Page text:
|The Means and the Dreams. The Georgia Space Grant Consortium is dedicated to expanding access all STEM disciplines so that more students can design and build the equipment (left) that will let them touch the universe (right).|
Where does that insatiable desire to explore the universe come from?
|Prof. Stephen Ruffin keeps his
sight set on the stars.
For 30 Georgia teens, it might have hit them earlier this year when they gathered in an empty field to launch a high altitude balloon 100,000 feet into the sky. For weeks, their physics class had been prepping them to use this massive inflatable to measure the weather, calculate data, and track air pressure. Included in its payload were several sensors and a small camera - equipment that would ultimately send back images from the edge of space.
But the moment of lift-off was when the science, the engineering, and the excitement all came together. Pure magic.
And those are the sorts of moments that the Georgia Space Grant Consortium (GSGC) is creating all the time.
Every year, GSGC provides STEM education and hands-on activities at schools and science centers to 10,000 Georgia residents and supports professional development of more than 4,000 K-12 educators across the state.
Flying High in Georgia
Housed under Georgia Tech’s Daniel Guggenheim School of Aerospace Engineering the GSGC is a NASA program dedicated to increasing the number of Georgia students who are interested in science, technology, engineering, and mathematics (STEM) fields. The Consortium aims to support space and aeronautics programs today and well into the future.
“Our goal is to reach out to all parts of the state — both metropolitan and rural — and touch as many populations as possible,” says Prof. Stephen Ruffin, director of GSGC. “Half of the people we interact with are women — which far exceeds the overall aerospace industry percentage of 25 percent — and 40 percent are underrepresented minorities.”
GSGC offers everything from summer and academic year science programs for K-12 students, to college internships at NASA and local aerospace companies, to funding for science centers and planetaria across the state, to hands-on teacher trainings.
"Many of my students feel like they can’t have an amazing career because they don’t come from the right neighborhood or background, so now I can show them with real examples that you can do it — everything is within your reach.”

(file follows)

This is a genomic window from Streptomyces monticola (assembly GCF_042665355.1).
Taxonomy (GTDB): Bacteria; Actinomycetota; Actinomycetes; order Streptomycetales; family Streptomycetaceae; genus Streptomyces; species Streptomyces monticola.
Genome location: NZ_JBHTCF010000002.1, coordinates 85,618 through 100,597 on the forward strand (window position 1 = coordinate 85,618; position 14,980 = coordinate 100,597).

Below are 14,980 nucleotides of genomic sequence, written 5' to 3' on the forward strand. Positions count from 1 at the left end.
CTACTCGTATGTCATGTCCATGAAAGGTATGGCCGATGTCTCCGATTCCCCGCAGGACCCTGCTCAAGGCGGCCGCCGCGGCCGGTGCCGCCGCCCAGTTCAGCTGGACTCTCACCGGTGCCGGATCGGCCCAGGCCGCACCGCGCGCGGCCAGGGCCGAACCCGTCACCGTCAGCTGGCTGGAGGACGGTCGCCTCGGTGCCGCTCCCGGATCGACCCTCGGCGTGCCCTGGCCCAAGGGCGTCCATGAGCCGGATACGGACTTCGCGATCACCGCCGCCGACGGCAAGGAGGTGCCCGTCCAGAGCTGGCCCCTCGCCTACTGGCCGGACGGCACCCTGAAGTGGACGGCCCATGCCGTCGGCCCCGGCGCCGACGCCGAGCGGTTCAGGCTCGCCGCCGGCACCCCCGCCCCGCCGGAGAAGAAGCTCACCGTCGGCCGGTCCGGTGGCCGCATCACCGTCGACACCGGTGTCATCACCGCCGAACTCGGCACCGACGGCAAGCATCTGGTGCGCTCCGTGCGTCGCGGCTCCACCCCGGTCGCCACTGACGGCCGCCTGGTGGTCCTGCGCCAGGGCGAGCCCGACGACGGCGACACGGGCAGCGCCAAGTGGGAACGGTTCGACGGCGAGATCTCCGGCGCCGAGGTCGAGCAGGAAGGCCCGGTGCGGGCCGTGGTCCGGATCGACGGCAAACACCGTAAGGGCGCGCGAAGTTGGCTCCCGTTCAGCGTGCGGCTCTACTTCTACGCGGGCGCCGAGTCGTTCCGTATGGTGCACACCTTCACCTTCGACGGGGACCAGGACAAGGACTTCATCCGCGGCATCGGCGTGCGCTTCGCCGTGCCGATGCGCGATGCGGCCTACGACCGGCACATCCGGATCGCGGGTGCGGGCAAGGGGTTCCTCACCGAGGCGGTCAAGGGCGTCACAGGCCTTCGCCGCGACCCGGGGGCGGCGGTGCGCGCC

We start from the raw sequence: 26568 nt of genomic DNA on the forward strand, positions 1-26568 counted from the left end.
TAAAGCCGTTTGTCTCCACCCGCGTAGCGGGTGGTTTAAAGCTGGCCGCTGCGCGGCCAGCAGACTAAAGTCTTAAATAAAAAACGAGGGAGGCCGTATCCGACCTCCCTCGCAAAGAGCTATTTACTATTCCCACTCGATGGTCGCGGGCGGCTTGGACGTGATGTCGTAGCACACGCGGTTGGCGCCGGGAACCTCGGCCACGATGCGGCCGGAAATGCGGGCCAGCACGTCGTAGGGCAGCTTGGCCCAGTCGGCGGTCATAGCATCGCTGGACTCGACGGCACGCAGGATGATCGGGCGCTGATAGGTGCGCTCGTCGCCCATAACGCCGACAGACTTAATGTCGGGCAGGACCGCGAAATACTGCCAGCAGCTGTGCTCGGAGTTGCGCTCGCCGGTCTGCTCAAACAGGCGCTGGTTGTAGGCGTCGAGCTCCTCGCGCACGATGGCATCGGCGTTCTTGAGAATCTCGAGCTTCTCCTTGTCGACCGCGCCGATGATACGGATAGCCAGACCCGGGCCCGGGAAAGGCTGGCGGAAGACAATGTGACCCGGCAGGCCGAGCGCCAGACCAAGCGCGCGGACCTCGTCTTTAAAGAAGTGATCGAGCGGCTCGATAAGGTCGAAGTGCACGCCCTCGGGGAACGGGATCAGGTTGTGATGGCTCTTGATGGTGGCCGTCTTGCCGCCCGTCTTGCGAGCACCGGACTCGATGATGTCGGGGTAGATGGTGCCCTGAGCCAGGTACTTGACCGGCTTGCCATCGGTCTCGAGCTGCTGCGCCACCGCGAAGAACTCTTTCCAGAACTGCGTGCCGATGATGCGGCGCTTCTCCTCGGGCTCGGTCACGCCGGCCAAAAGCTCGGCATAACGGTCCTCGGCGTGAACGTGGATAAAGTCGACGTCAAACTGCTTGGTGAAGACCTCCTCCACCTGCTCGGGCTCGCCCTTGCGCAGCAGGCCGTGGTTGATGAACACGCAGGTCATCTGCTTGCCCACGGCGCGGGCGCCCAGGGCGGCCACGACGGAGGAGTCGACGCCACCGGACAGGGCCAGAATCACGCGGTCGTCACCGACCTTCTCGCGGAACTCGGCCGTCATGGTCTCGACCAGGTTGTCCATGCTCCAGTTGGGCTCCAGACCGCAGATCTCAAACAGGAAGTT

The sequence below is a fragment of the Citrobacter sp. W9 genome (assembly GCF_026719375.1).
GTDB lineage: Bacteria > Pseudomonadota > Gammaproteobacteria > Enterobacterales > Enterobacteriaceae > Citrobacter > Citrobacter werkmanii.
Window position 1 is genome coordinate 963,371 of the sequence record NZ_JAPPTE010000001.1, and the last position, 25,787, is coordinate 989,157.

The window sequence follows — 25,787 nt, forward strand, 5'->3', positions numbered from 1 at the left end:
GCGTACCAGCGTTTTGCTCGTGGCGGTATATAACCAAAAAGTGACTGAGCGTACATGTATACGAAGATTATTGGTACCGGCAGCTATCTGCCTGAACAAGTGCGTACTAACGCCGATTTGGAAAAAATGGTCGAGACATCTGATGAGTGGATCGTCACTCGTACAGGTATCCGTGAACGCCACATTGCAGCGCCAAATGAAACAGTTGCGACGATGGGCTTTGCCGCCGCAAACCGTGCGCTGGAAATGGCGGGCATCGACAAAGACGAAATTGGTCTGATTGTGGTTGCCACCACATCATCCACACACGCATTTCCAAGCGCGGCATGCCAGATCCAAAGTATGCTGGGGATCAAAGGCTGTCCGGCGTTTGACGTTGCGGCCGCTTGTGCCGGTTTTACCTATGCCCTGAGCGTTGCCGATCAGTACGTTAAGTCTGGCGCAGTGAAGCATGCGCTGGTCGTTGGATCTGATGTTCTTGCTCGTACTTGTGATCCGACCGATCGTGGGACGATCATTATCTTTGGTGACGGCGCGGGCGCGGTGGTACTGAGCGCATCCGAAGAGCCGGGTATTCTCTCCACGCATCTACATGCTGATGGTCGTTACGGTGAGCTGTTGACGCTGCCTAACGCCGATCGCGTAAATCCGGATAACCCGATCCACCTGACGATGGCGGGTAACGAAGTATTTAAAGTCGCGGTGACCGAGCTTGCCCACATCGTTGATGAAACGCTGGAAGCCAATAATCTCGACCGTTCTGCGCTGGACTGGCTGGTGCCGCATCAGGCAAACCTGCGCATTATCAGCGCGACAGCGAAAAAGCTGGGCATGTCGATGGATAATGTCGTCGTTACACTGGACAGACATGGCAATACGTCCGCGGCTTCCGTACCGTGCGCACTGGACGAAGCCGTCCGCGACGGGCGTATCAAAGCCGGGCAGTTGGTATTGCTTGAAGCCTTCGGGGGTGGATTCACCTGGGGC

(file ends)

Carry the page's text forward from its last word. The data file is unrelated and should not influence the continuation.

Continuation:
— Middle School Teacher Miranda Fritchman
Bringing Aerospace to the Classroom
In June 2019, GSGC sponsored several K-12 teachers for LiftOff Summer Institute, an aerospace-focused workshop held in Texas that emphasizes STEM learning experiences by incorporating different NASA mission areas.
“When I was accepted to LiftOff, they put me in touch with GSGC to help with funding,” says Miranda Fritchman, a sixth-grade science teacher at Clarke Middle School in Clarke County. “We’re a small, Title 1 school, so having GSGC pay the entrance fee made it possible for me to attend.”
Along with her fellow K-12 teachers from around the U.S., Fritchman spent weeks at Johnson Space Center learning from NASA personnel, including Apollo 11 and 13 astronauts and engineers. With more of an earth science background, Fritchman was pleased that LiftOff helped her supplement her aerospace knowledge, as well as provided some hands-on learning elements so students can connect better to the material.
“Students are enthusiastic about STEM, but they’re also scared of it,” says Fritchman. “Sixth grade is the first time they have dedicated science classes, so now is the time to help them learn how to think like a scientist, answer questions and test hypotheses.
“I also met a lot of people from NASA who came up through unconventional pathways. Many of my students feel like they can’t have an amazing career because they don’t come from the right neighborhood or background, so now I can show them with real examples that you can do it — everything is within your reach.”
Bringing STEM Education to All
GSGC was established in 1989 to develop a statewide network of academic, industry, and non-profit partners dedicated to maximize the number of Georgia students from all backgrounds who are well-prepared in STEM fields and who are motivated to support space and aeronautics programs.
As the leading institution and affiliate of GSGC, Georgia Tech has strong connections to the program. GSGC supports Tech’s Ramblin’ Rocket Club, which recently won the Spaceport America Cup competition with Sustain Alive, a 13.5-foot, 110-pound rocket that reached an altitude of 28,140 feet. GSGC also provides paid research fellowships to Georgia Tech graduate students to work closely with faculty, as well as sponsors programs that provide hands-on engineering internships to Atlanta-area high school students.
“So much of engineering is teamwork, and we infuse that into courses at Tech and in the programs through GSGC,” says Ruffin. “We support innovation by offering a strong STEM background, as well as fostering creativity and an environment in which students feel heard and have the confidence to speak up.”
Looking ahead, GSGC will sponsor more educational opportunities for teachers, such as at the ninth annual Georgia NASA STEM Conference, which provides more than 100 Georgia educators with hands-on activities and presentations by NASA Education Specialists and other NASA program members. In addition, GSGC continues their outreach into Georgia’s school districts with new K-12 programs, including Georgia Outreach Team for Space, which leverages students from Tech to build a STEM network across the state through presentations, demonstrations and mentorship.